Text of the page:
This picture depicts an American fighter, a P-47, in a German hanger at the end stages of World War Two. The hanger had been captured by allied troops.
The once proud German air-force, the Luftwaffe, had by mid-1944 been severely crippled and was now longer what it had been.
The air-force that had once destroyed the Polish air-force in 2 days, and 2,000 Soviet planes in the same time span now was struggling to hold on. It makes sense though.
With the Red Air-Force, the Royal Air-Force, the USAAF, and various other planes of other nations all concentrated on the Air Force of one nation: Germany, it was practically impossible for Germany to compete with this many planes, and the Luftwaffe slowly withered into history.
But, in its final stand, the Germans used everything they could get their hands on, including captured allied aircraft to strike back in any way they could.
Germany by this point was trying to limit the destruction of the allied aerial bombings, and most of their aircraft went into this purpose after the better part of Germany's bombers were destroyed during the mini blitz.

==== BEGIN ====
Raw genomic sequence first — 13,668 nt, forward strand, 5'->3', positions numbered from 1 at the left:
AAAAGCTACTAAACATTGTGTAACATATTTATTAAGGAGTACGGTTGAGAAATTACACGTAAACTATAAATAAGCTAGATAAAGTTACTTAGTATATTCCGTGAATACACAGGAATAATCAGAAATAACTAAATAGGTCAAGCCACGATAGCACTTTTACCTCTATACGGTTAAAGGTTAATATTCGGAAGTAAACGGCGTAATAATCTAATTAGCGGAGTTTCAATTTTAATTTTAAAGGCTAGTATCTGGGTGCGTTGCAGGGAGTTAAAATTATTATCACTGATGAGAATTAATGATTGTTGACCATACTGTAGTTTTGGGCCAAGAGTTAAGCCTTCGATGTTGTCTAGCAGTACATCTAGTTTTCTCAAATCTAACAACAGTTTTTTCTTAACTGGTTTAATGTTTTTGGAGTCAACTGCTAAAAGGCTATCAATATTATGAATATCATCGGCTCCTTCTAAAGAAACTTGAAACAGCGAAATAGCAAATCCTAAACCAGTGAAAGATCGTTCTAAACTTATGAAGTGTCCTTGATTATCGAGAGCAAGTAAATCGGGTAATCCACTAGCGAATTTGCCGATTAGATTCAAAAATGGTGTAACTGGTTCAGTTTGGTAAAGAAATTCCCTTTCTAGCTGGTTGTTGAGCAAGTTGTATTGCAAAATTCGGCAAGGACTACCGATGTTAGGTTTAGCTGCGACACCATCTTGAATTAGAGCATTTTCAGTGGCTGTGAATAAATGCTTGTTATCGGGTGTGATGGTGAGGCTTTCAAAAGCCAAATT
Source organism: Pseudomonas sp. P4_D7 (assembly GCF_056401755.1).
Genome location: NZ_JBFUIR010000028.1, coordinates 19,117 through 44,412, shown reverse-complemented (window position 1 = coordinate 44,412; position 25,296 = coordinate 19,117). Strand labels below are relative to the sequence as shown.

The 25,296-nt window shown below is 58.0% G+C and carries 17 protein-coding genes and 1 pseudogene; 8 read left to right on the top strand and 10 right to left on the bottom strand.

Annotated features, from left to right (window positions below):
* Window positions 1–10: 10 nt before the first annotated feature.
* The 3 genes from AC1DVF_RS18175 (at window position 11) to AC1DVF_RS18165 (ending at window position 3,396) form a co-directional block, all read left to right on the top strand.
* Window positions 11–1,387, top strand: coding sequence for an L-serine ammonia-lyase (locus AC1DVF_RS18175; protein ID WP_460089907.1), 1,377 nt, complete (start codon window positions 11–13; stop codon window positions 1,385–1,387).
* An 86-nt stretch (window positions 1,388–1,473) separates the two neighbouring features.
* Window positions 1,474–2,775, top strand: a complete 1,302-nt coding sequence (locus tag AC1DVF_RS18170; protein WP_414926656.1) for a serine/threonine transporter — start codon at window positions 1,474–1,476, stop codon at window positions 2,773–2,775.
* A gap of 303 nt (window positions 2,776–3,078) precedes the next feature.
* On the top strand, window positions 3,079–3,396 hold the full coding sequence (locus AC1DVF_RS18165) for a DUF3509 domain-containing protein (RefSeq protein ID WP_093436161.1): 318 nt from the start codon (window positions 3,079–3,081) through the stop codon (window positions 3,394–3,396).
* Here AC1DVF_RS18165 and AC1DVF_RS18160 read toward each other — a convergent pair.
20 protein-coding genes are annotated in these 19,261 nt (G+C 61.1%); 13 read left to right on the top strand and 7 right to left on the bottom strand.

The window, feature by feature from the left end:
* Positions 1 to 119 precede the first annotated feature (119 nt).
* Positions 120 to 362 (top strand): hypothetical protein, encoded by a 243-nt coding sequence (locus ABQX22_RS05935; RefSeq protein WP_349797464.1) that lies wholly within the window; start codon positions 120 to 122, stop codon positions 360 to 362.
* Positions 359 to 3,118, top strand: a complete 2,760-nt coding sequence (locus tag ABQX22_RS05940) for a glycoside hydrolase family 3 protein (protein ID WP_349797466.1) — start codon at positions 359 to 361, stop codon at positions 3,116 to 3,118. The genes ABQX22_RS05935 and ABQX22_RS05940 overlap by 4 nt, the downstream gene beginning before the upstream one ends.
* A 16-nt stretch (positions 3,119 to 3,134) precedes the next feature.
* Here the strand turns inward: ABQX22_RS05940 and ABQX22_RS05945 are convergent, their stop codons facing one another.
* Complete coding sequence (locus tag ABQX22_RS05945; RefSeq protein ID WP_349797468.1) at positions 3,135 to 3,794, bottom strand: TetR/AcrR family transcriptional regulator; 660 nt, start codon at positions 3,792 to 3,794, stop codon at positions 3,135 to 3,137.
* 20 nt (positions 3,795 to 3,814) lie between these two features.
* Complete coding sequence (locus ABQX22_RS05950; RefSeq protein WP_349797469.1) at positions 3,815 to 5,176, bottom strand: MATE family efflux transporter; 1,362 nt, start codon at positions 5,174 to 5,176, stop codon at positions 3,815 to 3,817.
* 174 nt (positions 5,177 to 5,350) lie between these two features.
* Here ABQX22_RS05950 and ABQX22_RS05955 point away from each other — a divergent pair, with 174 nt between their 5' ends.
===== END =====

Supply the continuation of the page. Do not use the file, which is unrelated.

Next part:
Especially with the introduction of the American P-51D Mustang, the ability for the Luftwaffe to initiate damage to allied bombers was immensely depleted. This was because the P-51D could escort bombers all the way to their targets and all the way back, which ended the only advantage the Germans had of attacking the allied bombers when un-escorted.
By 1945, after a true final pounce of the German Luftwaffe during the Battle of the Bulge, the German air- force was practically not even there. They could not do anything, even the new Me-262's, except get outnumbered and shot down. The Me-262 was an amazing and revolutionary aircraft, but it's entry was too late, and the factories and airfields at which these new planes sat were for the most part destroyed. (Colorized by WW2 Colourized Photos)